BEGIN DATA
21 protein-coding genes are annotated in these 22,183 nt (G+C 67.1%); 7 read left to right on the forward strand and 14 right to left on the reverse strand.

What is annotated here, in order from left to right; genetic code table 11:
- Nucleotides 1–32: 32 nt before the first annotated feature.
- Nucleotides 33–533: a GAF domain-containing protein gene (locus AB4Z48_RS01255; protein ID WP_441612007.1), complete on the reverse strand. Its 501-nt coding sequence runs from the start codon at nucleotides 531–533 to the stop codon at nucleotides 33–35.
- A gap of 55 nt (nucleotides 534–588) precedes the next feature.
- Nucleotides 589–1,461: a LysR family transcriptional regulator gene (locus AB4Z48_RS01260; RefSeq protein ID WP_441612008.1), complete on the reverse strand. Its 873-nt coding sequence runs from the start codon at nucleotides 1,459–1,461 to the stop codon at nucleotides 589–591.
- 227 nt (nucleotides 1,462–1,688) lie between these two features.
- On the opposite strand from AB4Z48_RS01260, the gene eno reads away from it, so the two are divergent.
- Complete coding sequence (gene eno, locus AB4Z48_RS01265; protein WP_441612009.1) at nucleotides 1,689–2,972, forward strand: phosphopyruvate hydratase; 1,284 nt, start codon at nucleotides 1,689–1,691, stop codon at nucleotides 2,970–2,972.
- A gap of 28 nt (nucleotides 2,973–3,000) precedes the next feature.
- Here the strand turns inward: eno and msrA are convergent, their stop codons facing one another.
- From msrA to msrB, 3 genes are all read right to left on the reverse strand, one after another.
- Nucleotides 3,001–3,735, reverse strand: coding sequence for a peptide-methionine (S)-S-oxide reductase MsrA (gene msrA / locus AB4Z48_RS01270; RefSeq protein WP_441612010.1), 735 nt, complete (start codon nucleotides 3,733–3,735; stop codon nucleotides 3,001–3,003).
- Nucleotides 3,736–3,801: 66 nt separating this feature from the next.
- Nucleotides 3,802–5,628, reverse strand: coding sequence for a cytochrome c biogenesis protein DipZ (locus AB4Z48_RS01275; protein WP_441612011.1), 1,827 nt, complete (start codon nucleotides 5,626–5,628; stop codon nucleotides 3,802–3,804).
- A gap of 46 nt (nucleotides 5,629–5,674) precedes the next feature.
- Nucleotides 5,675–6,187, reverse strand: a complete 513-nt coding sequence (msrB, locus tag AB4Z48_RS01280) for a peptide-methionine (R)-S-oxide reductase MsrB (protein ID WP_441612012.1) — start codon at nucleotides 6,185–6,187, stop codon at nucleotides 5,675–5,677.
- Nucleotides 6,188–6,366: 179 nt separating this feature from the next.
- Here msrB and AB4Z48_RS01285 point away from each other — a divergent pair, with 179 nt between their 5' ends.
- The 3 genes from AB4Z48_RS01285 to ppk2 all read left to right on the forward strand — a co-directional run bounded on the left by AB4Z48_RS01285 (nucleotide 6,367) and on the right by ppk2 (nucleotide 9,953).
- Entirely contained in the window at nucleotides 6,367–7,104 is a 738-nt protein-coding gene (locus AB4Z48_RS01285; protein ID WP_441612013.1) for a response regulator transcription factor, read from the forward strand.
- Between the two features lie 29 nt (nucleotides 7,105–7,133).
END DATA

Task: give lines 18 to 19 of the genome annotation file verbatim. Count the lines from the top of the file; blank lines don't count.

- Nucleotides 6,188–6,366: 179 nt separating this feature from the next.
- Here msrB and AB4Z48_RS01285 point away from each other — a divergent pair, with 179 nt between their 5' ends.